Trying to work with USB-C/Thunderbolt devices like the MacBook Pro or iPad Mini can typically require dongles to use accessories you use fairly often.
Here are four of my favorite current USB-C accessories that obviously don’t require an adapter to use, and are well-valued accessories. Watch our hands-on video to see each of these products in use.
JTC425 wooden monitor stand
The first item in no particular order is the JTC425 wooden monitor stand from j5Create. It’s an 8-in-1 type-C docking station that’s perfect to use with something like a MacBook Air or Pro.
The port selection includes 5 USB 3.0 Type-A ports, 3 USB-C ports, and a HDMI port that supports 4K UHD up to 30 Hz. One of the Type-C ports has support for power delivery 3.0, allowing it to charge your MacBook while it’s in use.
Video: four helpful USB-C accessories for Mac users
The design is my favorite part of the stand overall. It’s built with a handmade grained wooden surface that’s sturdy and can support up to 88 pounds (40 kg). The stand’s legs are made with a solid silver aluminum. The stand has a very “Apple” aesthetic that is something I’m a big fan of. It was incredibly easy to set up, and took about five minutes to do so.
My only con regarding the stand is that all of the ports are connected to one module, even though the stand has a cutout for a module on both sides. I would have liked to have seen half the ports be a part of a separate module that you’d access on the other side of the stand. But as far as my usage goes, it isn’t that big of a deal and something I can live with.
For the price of $139.99, I’d say it’s worth it if the port selection and design pleases you, as it’s something you’d theoretically utilize on a daily basis. However, j5Create gave 9to5Mac a 15% off code (YTMS15) for all of you to use when purchasing the stand on their website. Given that discount, I’d highly recommend picking one up.
If you’ve been looking for a mid-range microphone with USB-C, look no further. The Beyerdynamic FOX is one of the best around in its class. It’s got a lightweight, sleek, and portable design. It even comes with a clip-on pop filter, which is something microphones like the Blue Yeti don’t have in the box.
The controls and button layout is nothing out of the ordinary. You’ve got a mute button and 3.5 mm port for headphone monitoring, as well as a a few dials for tweaking the mix and headphone volume. There’s also a gain switch on the back right above the USB-C port. The foldable stand, while made of plastic, is very sturdy, and shouldn’t break on you in the vast majority of use-case scenarios.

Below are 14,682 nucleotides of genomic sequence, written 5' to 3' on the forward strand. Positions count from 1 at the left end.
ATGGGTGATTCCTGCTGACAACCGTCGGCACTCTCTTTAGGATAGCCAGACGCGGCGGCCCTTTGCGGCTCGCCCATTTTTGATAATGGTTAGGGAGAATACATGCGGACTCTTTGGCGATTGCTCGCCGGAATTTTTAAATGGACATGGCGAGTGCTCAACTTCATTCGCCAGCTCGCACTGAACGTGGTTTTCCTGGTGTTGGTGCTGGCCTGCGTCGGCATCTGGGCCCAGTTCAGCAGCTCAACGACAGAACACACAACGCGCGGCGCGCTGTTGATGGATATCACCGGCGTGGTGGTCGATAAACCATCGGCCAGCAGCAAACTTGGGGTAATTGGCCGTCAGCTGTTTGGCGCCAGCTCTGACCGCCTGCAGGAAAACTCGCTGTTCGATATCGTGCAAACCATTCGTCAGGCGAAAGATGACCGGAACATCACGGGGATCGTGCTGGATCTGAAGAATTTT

As far as audio quality goes, I’ve been very pleased with my results. It has better low-end audio quality than something like the Blue Yeti or the Rode NT-USB. The only issue that some might encounter coming from the typical USB condenser microphone is volume.
Compared to the Blue Yeti or Rode NT-USB, the gain is naturally very low, and something you can’t reasonably use for conference calls and things of that nature. It’s meant to be used mainly for instrumentals, vocal performances, and voice-over work. But for the current $140 price point, it’s a great buy if your needs fit within those parameters.
The Logitech Craft recently had a price drop down to $169.99 from its MSRP of $199.99. And at that price point, it’s still a very expensive keyboard, but well worth it. Here’s why.
The Craft is not only wireless and full-sized, it’s also backlit. The key travel is very similar to the Pre-Thunderbolt 3 generation of MacBooks. There’s plenty of travel, and each key is dimpled, giving your fingers a nice place to rest.
The star of the show with the Craft is the custom function dial. It can be programmed to provide shortcuts for the operating system and specific applications like Adobe Photoshop. In addition to that, using the Logitech Options software, you can customize a lot of other keys on the Craft.
There’s also a few shortcut buttons above the numpad for taking screenshots, opening the calculator and locking your Mac. These three shortcuts are all buttons I personally use on a daily basis. The Craft can also be paired with up to three devices at once, using either bluetooth, or the standard Logitech Unifying receiver.
Given the price point, the keyboard, while made of plastic, still feels very high end. And there’s an aluminum chassis on the top that houses the battery and provides the majority of the weight for the keyboard. The battery typically lasts about two weeks in my experience. But when you’re ready to charge or sync, there’s a USB-C port right on the back.
Overall, anything over $150 for a keyboard is a hefty investment, but if you’re looking for the most functional and reliable keyboard to use with a Mac that has USB-C, then I wouldn’t steer you in any other direction.
Nonda USB-C to USB-A adapter
Lastly on this list of USB-C accessories is the USB 3.0 Type-C to A dongle from Nonda. There really isn’t anything substantial about this dongle in particular, but it’s only $10 depending on the color choice and is very reliable.
It’s made with an aluminum build and has an LED indicator in the corner so you know when it’s on and in use. It also has a silver, space gray, and gold color option for those using this with a MacBook.
This is a really great product for the minimalist who only needs one USB-C port adapted, and I’d highly recommend picking one up for pure convenience’s sake. On a day where you’re only going to need your USB flash drive with you, you can throw this in your bag as opposed to a larger 7-in-1 USB-C hub.
Let us know your thoughts on these USB-C accessories in the comments below! Are you picking any of these up?